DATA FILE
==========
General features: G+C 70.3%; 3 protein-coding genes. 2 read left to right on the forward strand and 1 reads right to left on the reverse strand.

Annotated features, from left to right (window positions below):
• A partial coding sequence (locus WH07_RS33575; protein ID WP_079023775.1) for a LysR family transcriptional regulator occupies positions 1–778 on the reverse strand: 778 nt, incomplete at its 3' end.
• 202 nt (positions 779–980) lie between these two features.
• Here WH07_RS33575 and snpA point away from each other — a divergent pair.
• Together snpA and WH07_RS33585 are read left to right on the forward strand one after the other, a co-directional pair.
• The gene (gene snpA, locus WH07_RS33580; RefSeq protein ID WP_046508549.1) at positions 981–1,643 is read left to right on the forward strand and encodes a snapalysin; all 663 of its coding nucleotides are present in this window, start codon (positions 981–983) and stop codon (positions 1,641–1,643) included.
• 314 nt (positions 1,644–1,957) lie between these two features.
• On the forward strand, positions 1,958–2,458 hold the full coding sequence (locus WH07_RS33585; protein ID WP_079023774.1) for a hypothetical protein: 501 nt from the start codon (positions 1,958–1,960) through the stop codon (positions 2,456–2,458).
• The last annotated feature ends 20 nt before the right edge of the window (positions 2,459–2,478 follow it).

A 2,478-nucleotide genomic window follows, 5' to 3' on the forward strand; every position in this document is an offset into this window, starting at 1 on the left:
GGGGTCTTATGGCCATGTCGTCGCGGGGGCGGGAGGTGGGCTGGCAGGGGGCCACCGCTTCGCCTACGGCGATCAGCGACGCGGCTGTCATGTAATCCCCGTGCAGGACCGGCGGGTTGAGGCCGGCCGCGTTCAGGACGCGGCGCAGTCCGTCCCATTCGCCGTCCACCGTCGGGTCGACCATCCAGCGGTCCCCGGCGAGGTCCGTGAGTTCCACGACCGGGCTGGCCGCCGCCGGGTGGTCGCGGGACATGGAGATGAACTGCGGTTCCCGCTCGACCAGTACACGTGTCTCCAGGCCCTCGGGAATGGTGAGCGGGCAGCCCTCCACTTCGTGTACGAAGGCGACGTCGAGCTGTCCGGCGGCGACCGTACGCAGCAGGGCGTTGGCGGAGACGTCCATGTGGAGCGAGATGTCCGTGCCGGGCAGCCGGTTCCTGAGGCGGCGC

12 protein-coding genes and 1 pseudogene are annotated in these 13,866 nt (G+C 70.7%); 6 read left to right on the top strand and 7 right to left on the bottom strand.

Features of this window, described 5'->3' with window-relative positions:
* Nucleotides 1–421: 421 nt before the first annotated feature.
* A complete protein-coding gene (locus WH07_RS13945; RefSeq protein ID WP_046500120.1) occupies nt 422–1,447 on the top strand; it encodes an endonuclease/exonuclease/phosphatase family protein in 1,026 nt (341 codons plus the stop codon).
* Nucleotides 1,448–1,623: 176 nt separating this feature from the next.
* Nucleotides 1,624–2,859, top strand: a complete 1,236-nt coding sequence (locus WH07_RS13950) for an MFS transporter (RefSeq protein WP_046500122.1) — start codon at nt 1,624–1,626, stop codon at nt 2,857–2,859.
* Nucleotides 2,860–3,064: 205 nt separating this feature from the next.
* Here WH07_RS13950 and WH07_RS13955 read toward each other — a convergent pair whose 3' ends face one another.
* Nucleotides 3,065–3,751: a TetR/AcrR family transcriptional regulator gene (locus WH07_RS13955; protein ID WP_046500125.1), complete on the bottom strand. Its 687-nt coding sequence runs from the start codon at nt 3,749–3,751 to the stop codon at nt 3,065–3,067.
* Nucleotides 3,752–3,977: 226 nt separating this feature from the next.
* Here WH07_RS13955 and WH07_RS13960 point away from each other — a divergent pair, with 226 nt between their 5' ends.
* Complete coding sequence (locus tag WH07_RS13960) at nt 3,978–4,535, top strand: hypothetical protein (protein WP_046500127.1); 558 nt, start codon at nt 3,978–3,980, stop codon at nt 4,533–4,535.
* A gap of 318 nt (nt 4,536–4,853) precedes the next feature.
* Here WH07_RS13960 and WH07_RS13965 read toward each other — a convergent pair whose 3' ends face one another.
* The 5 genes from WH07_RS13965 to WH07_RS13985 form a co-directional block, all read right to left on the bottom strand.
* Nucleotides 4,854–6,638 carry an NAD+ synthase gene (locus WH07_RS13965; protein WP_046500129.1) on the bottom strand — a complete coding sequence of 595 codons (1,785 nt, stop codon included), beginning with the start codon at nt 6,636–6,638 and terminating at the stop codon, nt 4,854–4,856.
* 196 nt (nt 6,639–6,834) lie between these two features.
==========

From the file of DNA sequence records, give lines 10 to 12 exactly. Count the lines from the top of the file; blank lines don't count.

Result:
• The last annotated feature ends 20 nt before the right edge of the window (positions 2,459–2,478 follow it).

A 2,478-nucleotide genomic window follows, 5' to 3' on the forward strand; every position in this document is an offset into this window, starting at 1 on the left:
GGGGTCTTATGGCCATGTCGTCGCGGGGGCGGGAGGTGGGCTGGCAGGGGGCCACCGCTTCGCCTACGGCGATCAGCGACGCGGCTGTCATGTAATCCCCGTGCAGGACCGGCGGGTTGAGGCCGGCCGCGTTCAGGACGCGGCGCAGTCCGTCCCATTCGCCGTCCACCGTCGGGTCGACCATCCAGCGGTCCCCGGCGAGGTCCGTGAGTTCCACGACCGGGCTGGCCGCCGCCGGGTGGTCGCGGGACATGGAGATGAACTGCGGTTCCCGCTCGACCAGTACACGTGTCTCCAGGCCCTCGGGAATGGTGAGCGGGCAGCCCTCCACTTCGTGTACGAAGGCGACGTCGAGCTGTCCGGCGGCGACCGTACGCAGCAGGGCGTTGGCGGAGACGTCCATGTGGAGCGAGATGTCCGTGCCGGGCAGCCGGTTCCTGAGGCGGCGC